Using Offset Planes and Advanced Offset Planes

atarget.gif (1372 bytes) This task shows you how to define a plane to use as a temporary reference for positioning other elements. The second part of the document explains the use of an advanced offset plane, which allows you to define origin, orientation and other parameters.
atarget.gif (1372 bytes)
  1. Click Offset Plane.

  2. Define the reference plane by taking the following steps:

    1. Place your cursor over a geometric element that defines the plane (e.g., a construction plane, boundary, area contour, item reservation).

      As you move the cursor, a small white rectangle is displayed to show the selectable planes, as shown below.
      atarget.gif (1372 bytes) If you do not see the white rectangle, zoom out from the drawing. The white rectangle cannot be displayed if the element under your cursor is displayed too small.
    2. Click to select the plane.

      The white rectangle changes to a blue rectangle, and remains displayed on the reference element, as shown below.
      The reference plane can now be used as a reference to position other elements.

Using Advanced Offset Plane

Advanced Offset Plane works similarly to Offset Plane, but you can use more sophisticated means of defining the plane.
When you click on the Advanced Offset Plane, the Define Plane dialog box is displayed.
An explanation of the Define Plane dialog box appears below:
Click the Define Plane button to redefine the plane as well as the origin by clicking once on the face.
Click the Define Plane using Compass button to redefine the plane using the compass.
Click the Define 3-point Plane button to define the plane by clicking on any three points with your pointer. The connector will be placed on the first point you click.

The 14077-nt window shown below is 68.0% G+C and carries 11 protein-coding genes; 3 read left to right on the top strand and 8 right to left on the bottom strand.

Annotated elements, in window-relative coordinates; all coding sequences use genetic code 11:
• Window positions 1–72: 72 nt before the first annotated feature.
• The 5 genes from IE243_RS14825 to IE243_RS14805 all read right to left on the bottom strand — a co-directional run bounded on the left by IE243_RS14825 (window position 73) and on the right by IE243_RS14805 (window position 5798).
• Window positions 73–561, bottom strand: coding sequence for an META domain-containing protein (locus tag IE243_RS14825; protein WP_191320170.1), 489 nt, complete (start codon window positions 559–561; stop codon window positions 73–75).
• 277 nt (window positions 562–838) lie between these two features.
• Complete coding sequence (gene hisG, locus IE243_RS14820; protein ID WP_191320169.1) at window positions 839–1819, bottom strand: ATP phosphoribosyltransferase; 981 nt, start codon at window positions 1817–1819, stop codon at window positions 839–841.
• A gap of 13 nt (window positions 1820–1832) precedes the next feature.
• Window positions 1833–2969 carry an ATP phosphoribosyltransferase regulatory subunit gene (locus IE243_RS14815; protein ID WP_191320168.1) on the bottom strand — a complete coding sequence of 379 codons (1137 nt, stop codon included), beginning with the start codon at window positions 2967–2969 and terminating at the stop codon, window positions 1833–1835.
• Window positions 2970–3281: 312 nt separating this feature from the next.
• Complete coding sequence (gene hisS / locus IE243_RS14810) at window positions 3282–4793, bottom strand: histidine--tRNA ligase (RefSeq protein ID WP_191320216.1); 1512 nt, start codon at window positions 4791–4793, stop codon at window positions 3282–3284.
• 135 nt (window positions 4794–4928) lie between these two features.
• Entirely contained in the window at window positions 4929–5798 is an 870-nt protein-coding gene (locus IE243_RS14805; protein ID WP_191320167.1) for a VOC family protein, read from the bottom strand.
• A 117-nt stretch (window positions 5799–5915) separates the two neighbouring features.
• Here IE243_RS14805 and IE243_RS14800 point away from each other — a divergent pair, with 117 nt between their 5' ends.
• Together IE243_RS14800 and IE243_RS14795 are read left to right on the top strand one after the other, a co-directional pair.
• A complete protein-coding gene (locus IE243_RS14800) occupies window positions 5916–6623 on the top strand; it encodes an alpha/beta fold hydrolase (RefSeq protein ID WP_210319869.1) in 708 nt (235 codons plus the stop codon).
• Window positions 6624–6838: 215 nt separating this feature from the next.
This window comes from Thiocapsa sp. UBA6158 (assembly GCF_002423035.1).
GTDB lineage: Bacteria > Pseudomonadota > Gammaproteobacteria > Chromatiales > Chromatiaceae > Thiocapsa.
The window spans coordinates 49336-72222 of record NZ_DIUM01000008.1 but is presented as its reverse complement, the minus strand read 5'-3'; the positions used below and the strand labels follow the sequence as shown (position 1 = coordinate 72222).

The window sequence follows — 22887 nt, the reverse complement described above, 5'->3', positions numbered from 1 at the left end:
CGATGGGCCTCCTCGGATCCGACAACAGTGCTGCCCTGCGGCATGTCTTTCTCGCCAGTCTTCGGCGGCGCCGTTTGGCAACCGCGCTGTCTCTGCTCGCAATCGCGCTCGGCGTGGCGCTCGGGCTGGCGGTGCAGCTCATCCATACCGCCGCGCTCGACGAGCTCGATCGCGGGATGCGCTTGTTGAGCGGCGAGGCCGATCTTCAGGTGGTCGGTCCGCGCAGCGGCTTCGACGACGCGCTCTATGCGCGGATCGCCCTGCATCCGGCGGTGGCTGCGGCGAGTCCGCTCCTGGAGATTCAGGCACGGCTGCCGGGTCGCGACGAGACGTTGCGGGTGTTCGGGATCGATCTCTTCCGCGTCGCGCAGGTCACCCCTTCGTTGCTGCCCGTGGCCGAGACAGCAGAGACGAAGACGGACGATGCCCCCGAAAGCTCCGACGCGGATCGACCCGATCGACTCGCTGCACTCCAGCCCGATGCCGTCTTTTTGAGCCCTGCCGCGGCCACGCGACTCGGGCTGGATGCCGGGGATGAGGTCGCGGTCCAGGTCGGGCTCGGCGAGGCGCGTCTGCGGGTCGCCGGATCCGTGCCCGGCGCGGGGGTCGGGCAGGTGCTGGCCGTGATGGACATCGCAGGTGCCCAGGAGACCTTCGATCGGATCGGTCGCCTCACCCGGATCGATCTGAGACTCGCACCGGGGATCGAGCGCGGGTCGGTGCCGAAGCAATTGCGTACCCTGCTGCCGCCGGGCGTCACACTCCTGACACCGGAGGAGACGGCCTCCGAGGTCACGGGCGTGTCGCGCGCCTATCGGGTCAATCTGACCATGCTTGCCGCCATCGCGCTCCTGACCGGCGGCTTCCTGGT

Click the Define Line-Point Plane button to select the plane by clicking on a point and a line, like an edge. The connector will be placed on the first point you click.
Click the Define Line-Line button to select the plane by clicking on two lines. The plane will be defined by the first line selected. But if the two lines are parallel the plane will be defined as the plane in which both lines exist.
Click the Define plane at center of circle  button to select the plane by clicking three points on the edge of a circle. This method is used for multi-CAD documents, usually for CGR circles. You can click at points where two lines meet or in the center of a face.  The Z axis of the plane manipulator will be placed according to the right hand rule. If you click clockwise the Z axis  will point into the object. If you click counter clockwise the Z axis will point out from the object.
Click the Define plane at product origin  button and then the object to place the plane manipulator on the origin of the object. The plane manipulator axis will match that of the product.
Click the Define Orientation button to change the orientation. Click the button and then click a point or a line. If you click a point the X axis will point to it. If you click a line the X axis will become parallel to the line. 

Use the Move Origin buttons to define the plane.
Define Origin at Plane or Compass allows you to define the origin using the compass or plane command. You use the compass or plane as the base plane along which the origin can be selected.
Define Origin at Point or Center of Face lets you select the origin by clicking on a point or face.
Define Origin at Center of Circle allows to select the origin by clicking at three points - the origin will be placed in the center of an imaginary circle drawn using those three points. The plane and orientation will not change when using this command.